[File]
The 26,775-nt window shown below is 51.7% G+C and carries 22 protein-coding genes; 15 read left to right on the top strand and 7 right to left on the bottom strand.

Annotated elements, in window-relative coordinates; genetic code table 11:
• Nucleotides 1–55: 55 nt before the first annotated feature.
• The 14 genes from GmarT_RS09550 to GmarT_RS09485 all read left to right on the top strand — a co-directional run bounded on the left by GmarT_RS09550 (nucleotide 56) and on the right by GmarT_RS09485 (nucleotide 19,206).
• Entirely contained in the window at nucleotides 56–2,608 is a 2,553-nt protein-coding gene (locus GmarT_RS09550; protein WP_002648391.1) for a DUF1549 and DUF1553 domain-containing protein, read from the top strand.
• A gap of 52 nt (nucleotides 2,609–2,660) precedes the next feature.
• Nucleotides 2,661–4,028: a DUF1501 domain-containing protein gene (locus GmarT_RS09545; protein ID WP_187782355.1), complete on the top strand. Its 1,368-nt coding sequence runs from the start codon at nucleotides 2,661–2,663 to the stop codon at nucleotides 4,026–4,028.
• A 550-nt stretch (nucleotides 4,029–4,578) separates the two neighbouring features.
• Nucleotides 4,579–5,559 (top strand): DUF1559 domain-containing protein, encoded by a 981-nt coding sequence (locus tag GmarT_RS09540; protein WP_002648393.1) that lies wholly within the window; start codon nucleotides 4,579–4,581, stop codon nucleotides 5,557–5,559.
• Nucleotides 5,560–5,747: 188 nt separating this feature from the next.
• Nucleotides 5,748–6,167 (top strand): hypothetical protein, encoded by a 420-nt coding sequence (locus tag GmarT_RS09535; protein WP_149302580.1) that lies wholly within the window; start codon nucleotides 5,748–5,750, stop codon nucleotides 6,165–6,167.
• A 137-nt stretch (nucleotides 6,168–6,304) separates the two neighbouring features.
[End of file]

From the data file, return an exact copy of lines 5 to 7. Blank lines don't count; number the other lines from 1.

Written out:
• Entirely contained in the window at nucleotides 56–2,608 is a 2,553-nt protein-coding gene (locus GmarT_RS09550; protein WP_002648391.1) for a DUF1549 and DUF1553 domain-containing protein, read from the top strand.
• A gap of 52 nt (nucleotides 2,609–2,660) precedes the next feature.
• Nucleotides 2,661–4,028: a DUF1501 domain-containing protein gene (locus GmarT_RS09545; protein ID WP_187782355.1), complete on the top strand. Its 1,368-nt coding sequence runs from the start codon at nucleotides 2,661–2,663 to the stop codon at nucleotides 4,026–4,028.